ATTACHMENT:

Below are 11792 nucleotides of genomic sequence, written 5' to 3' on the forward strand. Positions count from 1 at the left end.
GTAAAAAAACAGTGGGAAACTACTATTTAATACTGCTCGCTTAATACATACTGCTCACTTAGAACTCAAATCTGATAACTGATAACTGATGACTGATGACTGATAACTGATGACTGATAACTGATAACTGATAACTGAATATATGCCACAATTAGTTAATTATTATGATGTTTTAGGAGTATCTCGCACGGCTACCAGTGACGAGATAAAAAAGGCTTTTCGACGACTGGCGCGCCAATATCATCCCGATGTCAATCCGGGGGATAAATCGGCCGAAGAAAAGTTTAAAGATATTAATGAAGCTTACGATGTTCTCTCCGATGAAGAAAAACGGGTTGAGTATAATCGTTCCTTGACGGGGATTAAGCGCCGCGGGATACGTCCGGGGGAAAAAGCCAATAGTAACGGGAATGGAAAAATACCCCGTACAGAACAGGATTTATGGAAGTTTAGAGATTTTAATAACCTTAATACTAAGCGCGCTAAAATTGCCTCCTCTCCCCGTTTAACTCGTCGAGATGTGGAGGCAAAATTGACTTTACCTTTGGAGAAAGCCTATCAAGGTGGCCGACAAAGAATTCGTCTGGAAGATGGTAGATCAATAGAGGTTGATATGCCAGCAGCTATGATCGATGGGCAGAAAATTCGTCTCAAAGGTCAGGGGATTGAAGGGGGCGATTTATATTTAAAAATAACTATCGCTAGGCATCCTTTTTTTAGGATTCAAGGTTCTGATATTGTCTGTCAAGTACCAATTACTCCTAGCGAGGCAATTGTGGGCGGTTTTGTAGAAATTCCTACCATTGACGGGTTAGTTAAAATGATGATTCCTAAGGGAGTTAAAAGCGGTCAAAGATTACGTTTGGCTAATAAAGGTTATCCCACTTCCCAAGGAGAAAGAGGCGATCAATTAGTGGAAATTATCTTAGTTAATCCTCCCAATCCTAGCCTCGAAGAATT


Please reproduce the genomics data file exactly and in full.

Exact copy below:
Below are 11792 nucleotides of genomic sequence, written 5' to 3' on the forward strand. Positions count from 1 at the left end.
GTAAAAAAACAGTGGGAAACTACTATTTAATACTGCTCGCTTAATACATACTGCTCACTTAGAACTCAAATCTGATAACTGATAACTGATGACTGATGACTGATAACTGATGACTGATAACTGATAACTGATAACTGAATATATGCCACAATTAGTTAATTATTATGATGTTTTAGGAGTATCTCGCACGGCTACCAGTGACGAGATAAAAAAGGCTTTTCGACGACTGGCGCGCCAATATCATCCCGATGTCAATCCGGGGGATAAATCGGCCGAAGAAAAGTTTAAAGATATTAATGAAGCTTACGATGTTCTCTCCGATGAAGAAAAACGGGTTGAGTATAATCGTTCCTTGACGGGGATTAAGCGCCGCGGGATACGTCCGGGGGAAAAAGCCAATAGTAACGGGAATGGAAAAATACCCCGTACAGAACAGGATTTATGGAAGTTTAGAGATTTTAATAACCTTAATACTAAGCGCGCTAAAATTGCCTCCTCTCCCCGTTTAACTCGTCGAGATGTGGAGGCAAAATTGACTTTACCTTTGGAGAAAGCCTATCAAGGTGGCCGACAAAGAATTCGTCTGGAAGATGGTAGATCAATAGAGGTTGATATGCCAGCAGCTATGATCGATGGGCAGAAAATTCGTCTCAAAGGTCAGGGGATTGAAGGGGGCGATTTATATTTAAAAATAACTATCGCTAGGCATCCTTTTTTTAGGATTCAAGGTTCTGATATTGTCTGTCAAGTACCAATTACTCCTAGCGAGGCAATTGTGGGCGGTTTTGTAGAAATTCCTACCATTGACGGGTTAGTTAAAATGATGATTCCTAAGGGAGTTAAAAGCGGTCAAAGATTACGTTTGGCTAATAAAGGTTATCCCACTTCCCAAGGAGAAAGAGGCGATCAATTAGTGGAAATTATCTTAGTTAATCCTCCCAATCCTAGCCTCGAAGAATT